Summary Judgment filed by Stutman Law leads to a $1.1 million recovery in a New York building collapse case


In 2007, a one story commercial building collapsed into an active construction site. The collapse occurred as contractors were performing excavation and underpinning work on a construction site that was adjacent to the collapsed building. The New York City Building Department subsequently determined that the collapsed building was unsafe and ordered that it be razed.

After the collapse, Stutman Law’s attorneys filed suit against numerous entities involved in the construction, including the adjacent property owner and contractors who were working at the construction site on the day of the collapse. Unfortunately, the contractors who were performing the excavation and underpinning work were uninsured and incapable of satisfying any judgments. Nevertheless, the adjacent property owner, a successful real estate developer, was adequately insured but denied all liability for the collapse.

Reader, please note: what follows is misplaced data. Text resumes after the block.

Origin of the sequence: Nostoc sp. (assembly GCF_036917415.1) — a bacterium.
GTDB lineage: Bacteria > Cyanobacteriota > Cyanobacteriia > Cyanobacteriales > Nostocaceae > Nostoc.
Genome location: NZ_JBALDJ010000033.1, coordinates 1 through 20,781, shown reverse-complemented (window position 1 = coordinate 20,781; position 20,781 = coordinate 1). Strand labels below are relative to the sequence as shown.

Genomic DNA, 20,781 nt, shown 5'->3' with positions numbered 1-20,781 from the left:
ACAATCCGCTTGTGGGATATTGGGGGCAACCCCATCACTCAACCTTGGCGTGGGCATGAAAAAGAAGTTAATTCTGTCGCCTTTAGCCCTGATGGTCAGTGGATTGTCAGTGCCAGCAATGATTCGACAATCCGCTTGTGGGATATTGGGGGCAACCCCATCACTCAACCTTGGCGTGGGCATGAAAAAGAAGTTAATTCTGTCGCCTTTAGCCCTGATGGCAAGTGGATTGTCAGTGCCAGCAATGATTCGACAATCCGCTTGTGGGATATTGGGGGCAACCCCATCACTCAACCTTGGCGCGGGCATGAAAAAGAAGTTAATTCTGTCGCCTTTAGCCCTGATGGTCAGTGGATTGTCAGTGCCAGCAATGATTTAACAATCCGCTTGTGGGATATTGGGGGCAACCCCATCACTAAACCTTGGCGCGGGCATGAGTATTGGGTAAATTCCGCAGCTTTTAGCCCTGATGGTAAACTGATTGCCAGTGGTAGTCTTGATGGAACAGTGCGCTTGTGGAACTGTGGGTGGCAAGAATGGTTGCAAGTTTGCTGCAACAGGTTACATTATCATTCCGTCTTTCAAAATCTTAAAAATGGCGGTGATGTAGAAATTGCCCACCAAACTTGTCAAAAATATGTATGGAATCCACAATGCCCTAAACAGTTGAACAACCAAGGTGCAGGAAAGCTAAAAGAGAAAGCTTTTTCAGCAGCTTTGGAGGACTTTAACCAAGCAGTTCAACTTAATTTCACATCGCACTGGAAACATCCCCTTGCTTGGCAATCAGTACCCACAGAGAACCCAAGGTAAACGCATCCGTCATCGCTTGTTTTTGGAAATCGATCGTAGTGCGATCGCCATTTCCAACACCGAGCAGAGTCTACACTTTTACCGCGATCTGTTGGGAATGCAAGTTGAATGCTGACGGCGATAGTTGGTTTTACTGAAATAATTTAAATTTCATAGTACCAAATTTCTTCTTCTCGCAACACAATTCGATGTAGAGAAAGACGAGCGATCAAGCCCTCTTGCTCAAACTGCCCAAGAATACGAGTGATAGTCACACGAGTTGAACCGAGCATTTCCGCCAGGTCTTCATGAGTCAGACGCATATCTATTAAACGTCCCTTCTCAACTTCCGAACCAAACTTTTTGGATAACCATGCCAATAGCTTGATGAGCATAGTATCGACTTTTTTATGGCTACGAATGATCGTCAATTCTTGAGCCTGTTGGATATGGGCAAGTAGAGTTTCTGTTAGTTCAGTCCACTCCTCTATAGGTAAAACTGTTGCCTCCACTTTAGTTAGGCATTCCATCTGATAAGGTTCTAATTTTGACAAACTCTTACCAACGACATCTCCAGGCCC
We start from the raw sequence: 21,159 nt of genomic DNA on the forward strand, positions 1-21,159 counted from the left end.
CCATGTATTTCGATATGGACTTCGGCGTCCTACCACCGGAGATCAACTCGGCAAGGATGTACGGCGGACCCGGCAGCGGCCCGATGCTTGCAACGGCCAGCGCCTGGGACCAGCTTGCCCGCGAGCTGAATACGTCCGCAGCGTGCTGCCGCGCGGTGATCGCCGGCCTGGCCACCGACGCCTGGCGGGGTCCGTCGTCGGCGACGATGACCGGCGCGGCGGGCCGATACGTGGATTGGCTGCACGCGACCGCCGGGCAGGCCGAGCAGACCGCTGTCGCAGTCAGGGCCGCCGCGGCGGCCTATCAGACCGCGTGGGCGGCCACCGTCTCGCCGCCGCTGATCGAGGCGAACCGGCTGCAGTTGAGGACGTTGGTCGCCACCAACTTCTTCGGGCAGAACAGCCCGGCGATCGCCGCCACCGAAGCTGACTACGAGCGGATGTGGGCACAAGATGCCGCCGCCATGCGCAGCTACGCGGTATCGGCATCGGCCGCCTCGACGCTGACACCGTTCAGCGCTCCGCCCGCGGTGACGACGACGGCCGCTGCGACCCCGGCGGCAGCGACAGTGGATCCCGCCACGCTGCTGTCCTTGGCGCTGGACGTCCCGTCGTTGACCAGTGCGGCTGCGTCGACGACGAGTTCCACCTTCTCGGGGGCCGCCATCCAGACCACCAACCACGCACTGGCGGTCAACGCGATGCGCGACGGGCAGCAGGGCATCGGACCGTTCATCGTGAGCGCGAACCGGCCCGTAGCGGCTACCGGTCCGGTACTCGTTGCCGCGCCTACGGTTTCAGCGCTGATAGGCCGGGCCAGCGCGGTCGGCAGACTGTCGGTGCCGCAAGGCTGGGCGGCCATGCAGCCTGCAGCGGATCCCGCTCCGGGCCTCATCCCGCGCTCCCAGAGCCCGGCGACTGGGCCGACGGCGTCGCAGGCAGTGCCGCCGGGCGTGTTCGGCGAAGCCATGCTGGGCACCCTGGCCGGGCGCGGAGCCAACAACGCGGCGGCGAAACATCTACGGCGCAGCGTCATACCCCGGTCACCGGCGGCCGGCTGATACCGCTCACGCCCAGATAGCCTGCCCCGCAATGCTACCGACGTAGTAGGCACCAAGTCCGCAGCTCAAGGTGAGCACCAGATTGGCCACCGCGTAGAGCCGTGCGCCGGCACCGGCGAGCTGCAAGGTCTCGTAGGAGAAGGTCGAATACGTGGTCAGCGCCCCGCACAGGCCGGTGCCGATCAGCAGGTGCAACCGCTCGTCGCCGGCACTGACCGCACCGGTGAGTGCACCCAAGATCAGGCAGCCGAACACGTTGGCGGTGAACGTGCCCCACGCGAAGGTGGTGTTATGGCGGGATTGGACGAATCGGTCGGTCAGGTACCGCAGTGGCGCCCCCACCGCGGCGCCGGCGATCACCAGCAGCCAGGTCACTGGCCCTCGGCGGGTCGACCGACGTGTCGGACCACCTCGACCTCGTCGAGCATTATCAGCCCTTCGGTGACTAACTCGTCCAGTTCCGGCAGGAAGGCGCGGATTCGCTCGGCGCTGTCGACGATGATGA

During the course of litigation, Stutman Law’s attorneys proved that the adjacent property owner had been cited for violations of the New York City Administration Code after the collapse but had failed to contest those violations during an administrative hearing before the New York City Environmental Control Board. Moreover, they established that the adjacent property owner had, in a related action, admitted that the on-site contractors had negligently caused the collapse. Based upon this information, Stutman Law’s attorneys filed a motion for summary judgment on the issue of liability against the adjacent property owner. In support of this motion, Stutman Law’s attorneys first argued that the adjacent property owner had a non-delegable duty under New York law to provide lateral support to neighboring properties when excavating. Next, relying upon the principles of offensive collateral estoppel, they argued that the adjacent property owner could not contest liability because he had already admitted to negligence in a prior judicial hearing vis-a-vis his failure to contest the administrative code violations. Finally, they argued that the adjacent property owner had already admitted to negligence by pleading in a related action that the on-site contractors had negligently caused the collapse. In response, the court granted the motion and imposed judgment on behalf of Stutman Law’s client against the adjacent property owner! After judgment was entered against the adjacent property owner, the case settled for $1.1 million, or almost 100% of the carrier’s payout.

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